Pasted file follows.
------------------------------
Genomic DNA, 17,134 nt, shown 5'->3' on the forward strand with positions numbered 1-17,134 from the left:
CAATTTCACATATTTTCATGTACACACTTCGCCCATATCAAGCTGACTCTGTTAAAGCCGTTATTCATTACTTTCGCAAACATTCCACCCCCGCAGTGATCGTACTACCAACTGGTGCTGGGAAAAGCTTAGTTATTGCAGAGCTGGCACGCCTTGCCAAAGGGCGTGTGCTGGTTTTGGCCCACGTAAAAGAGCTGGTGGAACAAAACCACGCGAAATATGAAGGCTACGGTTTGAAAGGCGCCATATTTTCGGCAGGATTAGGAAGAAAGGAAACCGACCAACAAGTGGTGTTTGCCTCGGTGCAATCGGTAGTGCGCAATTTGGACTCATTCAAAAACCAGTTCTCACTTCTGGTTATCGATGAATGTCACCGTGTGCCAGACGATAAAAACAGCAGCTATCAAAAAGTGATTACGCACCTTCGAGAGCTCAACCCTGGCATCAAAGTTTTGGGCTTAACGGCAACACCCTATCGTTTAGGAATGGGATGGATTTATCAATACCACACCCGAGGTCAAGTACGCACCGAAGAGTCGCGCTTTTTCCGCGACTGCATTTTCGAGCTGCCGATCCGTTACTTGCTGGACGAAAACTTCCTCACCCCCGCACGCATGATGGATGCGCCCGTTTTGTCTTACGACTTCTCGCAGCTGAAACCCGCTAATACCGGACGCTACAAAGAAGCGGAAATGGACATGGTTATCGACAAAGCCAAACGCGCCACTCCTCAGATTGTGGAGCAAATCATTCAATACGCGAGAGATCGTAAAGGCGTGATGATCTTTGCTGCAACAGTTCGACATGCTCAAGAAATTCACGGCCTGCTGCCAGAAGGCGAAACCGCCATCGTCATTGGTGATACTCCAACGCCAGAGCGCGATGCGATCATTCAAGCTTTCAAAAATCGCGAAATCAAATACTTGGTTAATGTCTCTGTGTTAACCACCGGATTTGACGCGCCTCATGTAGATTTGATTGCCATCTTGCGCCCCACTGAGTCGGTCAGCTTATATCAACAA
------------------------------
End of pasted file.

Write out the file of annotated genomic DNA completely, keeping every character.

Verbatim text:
Genomic DNA, 17,134 nt, shown 5'->3' on the forward strand with positions numbered 1-17,134 from the left:
CAATTTCACATATTTTCATGTACACACTTCGCCCATATCAAGCTGACTCTGTTAAAGCCGTTATTCATTACTTTCGCAAACATTCCACCCCCGCAGTGATCGTACTACCAACTGGTGCTGGGAAAAGCTTAGTTATTGCAGAGCTGGCACGCCTTGCCAAAGGGCGTGTGCTGGTTTTGGCCCACGTAAAAGAGCTGGTGGAACAAAACCACGCGAAATATGAAGGCTACGGTTTGAAAGGCGCCATATTTTCGGCAGGATTAGGAAGAAAGGAAACCGACCAACAAGTGGTGTTTGCCTCGGTGCAATCGGTAGTGCGCAATTTGGACTCATTCAAAAACCAGTTCTCACTTCTGGTTATCGATGAATGTCACCGTGTGCCAGACGATAAAAACAGCAGCTATCAAAAAGTGATTACGCACCTTCGAGAGCTCAACCCTGGCATCAAAGTTTTGGGCTTAACGGCAACACCCTATCGTTTAGGAATGGGATGGATTTATCAATACCACACCCGAGGTCAAGTACGCACCGAAGAGTCGCGCTTTTTCCGCGACTGCATTTTCGAGCTGCCGATCCGTTACTTGCTGGACGAAAACTTCCTCACCCCCGCACGCATGATGGATGCGCCCGTTTTGTCTTACGACTTCTCGCAGCTGAAACCCGCTAATACCGGACGCTACAAAGAAGCGGAAATGGACATGGTTATCGACAAAGCCAAACGCGCCACTCCTCAGATTGTGGAGCAAATCATTCAATACGCGAGAGATCGTAAAGGCGTGATGATCTTTGCTGCAACAGTTCGACATGCTCAAGAAATTCACGGCCTGCTGCCAGAAGGCGAAACCGCCATCGTCATTGGTGATACTCCAACGCCAGAGCGCGATGCGATCATTCAAGCTTTCAAAAATCGCGAAATCAAATACTTGGTTAATGTCTCTGTGTTAACCACCGGATTTGACGCGCCTCATGTAGATTTGATTGCCATCTTGCGCCCCACTGAGTCGGTCAGCTTATATCAACAA